The Importance of Hearing Healthcare in Adults & What to Expect
Hearing Tests for Adults: What to Expect
With age, hearing loss becomes more likely. About 14% of people ages 45 to 64 have some degree of hearing loss, but that rises to more than 30% among people who are 65 or older.
As long as no hearing loss is already present, it is recommended that adults get their hearing tested by an audiologist, a doctor who specializes in hearing and balance disorders, every few years between the ages of 18 and 50, and then at least every two years after that.
Why Would I Need a Hearing Test?
Some people may suspect that they have hearing loss. They have trouble hearing people talk to them when they’re in a crowded room, or they’ve been told they raise the volume on the TV way too high.
But not all people know that they have a problem. You may not realize that you have hearing loss, because it’s often a gradual process. That’s why it’s important to have your ears checked regularly and tested by an audiologist, even if you think you’re fine.
There are many causes of hearing loss in adults:
- Being around loud noises often at work
- Mowing the lawn or using power tools
- Shooting guns or other weapons
- Loud music, both live and recorded
- Too much ear wax
- Getting hit on the head
- Having an infection
- Taking certain drugs
- Problems with hearing that run in the family
Older adults who don’t do anything to address their hearing loss are more likely to feel left out of social events that they’d normally enjoy, because they can’t hear what’s happening. They might even stop seeing their friends or family as often because they’re embarrassed that they can’t hear well. Isolation makes people more likely to become depressed unless they get help for their hearing loss.
What to Expect During the Test
The whole process should take about 30 minutes, and it’s painless. This test must be done in a soundproof room.
Most adults who get hearing tests are asked to wear earphones or and listen to short tones that are played at different volumes and pitches into one ear at a time. Whether or not you can hear each sound shows whether you can hear high-pitched or low-pitched sounds, quiet or loud sounds, and whether your left or right ear has hearing loss.
You should also have to listen to speech at different volumes, which will be played into one ear at a time. First, the speech will be played through your earphones, quietly then at more comfortable volumes, and you’ll be asked to repeat what words were just said. Next, you should always be tested on speech understanding with background noise present. This is a critical measure to understanding your actual functional communication and skills understanding in real-world conditions.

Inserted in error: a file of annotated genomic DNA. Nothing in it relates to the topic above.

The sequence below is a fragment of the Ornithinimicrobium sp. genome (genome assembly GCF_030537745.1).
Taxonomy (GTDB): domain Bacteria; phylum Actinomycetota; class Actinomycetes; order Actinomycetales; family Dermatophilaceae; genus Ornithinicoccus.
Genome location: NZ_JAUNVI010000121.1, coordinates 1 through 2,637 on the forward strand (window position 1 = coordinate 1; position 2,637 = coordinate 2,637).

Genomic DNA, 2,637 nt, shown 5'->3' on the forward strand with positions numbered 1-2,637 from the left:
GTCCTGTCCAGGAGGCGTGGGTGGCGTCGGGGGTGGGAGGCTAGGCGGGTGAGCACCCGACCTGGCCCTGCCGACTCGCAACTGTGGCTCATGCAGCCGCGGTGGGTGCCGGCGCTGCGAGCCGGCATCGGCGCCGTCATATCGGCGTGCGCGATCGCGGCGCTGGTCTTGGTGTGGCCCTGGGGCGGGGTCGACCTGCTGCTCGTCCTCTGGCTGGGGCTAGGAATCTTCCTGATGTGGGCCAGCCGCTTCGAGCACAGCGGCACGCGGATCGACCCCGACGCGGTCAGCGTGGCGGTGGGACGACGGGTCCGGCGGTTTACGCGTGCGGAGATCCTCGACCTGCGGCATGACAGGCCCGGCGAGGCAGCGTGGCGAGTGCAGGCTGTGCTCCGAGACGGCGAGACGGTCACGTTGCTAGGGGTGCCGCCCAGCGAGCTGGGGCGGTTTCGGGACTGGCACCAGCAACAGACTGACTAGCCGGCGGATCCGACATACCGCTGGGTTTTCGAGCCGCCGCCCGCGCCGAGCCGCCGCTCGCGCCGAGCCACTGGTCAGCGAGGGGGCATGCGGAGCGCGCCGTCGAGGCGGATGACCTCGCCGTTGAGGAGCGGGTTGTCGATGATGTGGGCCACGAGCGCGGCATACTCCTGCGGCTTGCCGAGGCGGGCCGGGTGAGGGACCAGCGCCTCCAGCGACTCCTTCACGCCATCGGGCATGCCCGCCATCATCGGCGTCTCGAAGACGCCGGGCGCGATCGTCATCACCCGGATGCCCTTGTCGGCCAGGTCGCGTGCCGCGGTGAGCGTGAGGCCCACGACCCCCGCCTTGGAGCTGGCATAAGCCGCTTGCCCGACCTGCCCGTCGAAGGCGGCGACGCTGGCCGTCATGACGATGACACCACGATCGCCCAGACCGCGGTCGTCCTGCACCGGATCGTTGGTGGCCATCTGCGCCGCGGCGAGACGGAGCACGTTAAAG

What the Results Mean
A hearing test isn’t a pass-fail exam. But the results can show whether you have hearing loss in one or both ears and how much hearing is gone.
The intensity of sound is measured in units called decibels. When someone whispers in your ear, that’s 30 decibels. Normal speech is 60 decibels. Shouting in your ear starts at 80 decibels. Normal hearing in adults is at 25 decibels or quieter.
Hearing loss breaks down this way:
- Mild hearing loss: 26 to 40 decibels
- Moderate hearing loss: 41 to 55 decibels
- Moderate-to-severe hearing loss: 56 to 70 decibels
- Severe hearing loss: 71 to 90 decibels
- Profound hearing loss: 91 to 100 decibels
You may be surprised if your hearing test results show that you have mild, moderate, or even greater hearing loss — especially if your hearing loss has crept up on you gradually. Your audiologist may send you to see an ear-nose-throat doctor.
Even though you can’t restore hearing loss, there are ways to make up for it and protect the hearing that you still have.
If you find out that you need to wear hearing aids, there are many different styles to choose from. And they’re much smaller than hearings aids that your grandpa wore years ago. Some models sit behind the ear, others go in it.
You may need devices that can make sounds louder for you to hear. For example, some products help to make phone calls louder. Others are used in theaters or places of worship to help you hear better.
Even with hearing aids or the use of other devices, auditory training or aural rehabilitation can help reduce your listening effort and make your life easier. Your audiologist can help with these skills.
Get your hearing tested today! Contact our office to schedule your appointment!